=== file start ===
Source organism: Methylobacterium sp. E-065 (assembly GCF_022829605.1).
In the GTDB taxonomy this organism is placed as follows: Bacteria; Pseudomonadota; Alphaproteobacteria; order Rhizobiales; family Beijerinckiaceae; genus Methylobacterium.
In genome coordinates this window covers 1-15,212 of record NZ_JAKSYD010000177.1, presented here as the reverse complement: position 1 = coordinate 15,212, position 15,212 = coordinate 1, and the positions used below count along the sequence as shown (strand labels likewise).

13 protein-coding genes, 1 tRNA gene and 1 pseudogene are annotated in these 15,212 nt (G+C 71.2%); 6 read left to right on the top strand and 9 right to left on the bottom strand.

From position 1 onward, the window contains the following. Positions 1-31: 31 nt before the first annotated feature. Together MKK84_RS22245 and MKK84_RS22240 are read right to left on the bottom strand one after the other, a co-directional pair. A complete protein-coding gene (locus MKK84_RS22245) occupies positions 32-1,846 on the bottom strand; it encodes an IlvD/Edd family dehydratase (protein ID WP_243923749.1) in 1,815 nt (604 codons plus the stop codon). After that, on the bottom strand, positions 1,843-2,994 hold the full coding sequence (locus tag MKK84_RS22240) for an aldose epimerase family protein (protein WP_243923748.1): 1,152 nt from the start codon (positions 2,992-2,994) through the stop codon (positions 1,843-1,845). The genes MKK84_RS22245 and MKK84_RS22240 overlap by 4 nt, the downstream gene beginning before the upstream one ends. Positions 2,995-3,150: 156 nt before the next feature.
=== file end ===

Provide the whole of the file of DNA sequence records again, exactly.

Source organism: Methylobacterium sp. E-065 (assembly GCF_022829605.1).
In the GTDB taxonomy this organism is placed as follows: Bacteria; Pseudomonadota; Alphaproteobacteria; order Rhizobiales; family Beijerinckiaceae; genus Methylobacterium.
In genome coordinates this window covers 1-15,212 of record NZ_JAKSYD010000177.1, presented here as the reverse complement: position 1 = coordinate 15,212, position 15,212 = coordinate 1, and the positions used below count along the sequence as shown (strand labels likewise).

13 protein-coding genes, 1 tRNA gene and 1 pseudogene are annotated in these 15,212 nt (G+C 71.2%); 6 read left to right on the top strand and 9 right to left on the bottom strand.

From position 1 onward, the window contains the following. Positions 1-31: 31 nt before the first annotated feature. Together MKK84_RS22245 and MKK84_RS22240 are read right to left on the bottom strand one after the other, a co-directional pair. A complete protein-coding gene (locus MKK84_RS22245) occupies positions 32-1,846 on the bottom strand; it encodes an IlvD/Edd family dehydratase (protein ID WP_243923749.1) in 1,815 nt (604 codons plus the stop codon). After that, on the bottom strand, positions 1,843-2,994 hold the full coding sequence (locus tag MKK84_RS22240) for an aldose epimerase family protein (protein WP_243923748.1): 1,152 nt from the start codon (positions 2,992-2,994) through the stop codon (positions 1,843-1,845). The genes MKK84_RS22245 and MKK84_RS22240 overlap by 4 nt, the downstream gene beginning before the upstream one ends. Positions 2,995-3,150: 156 nt before the next feature.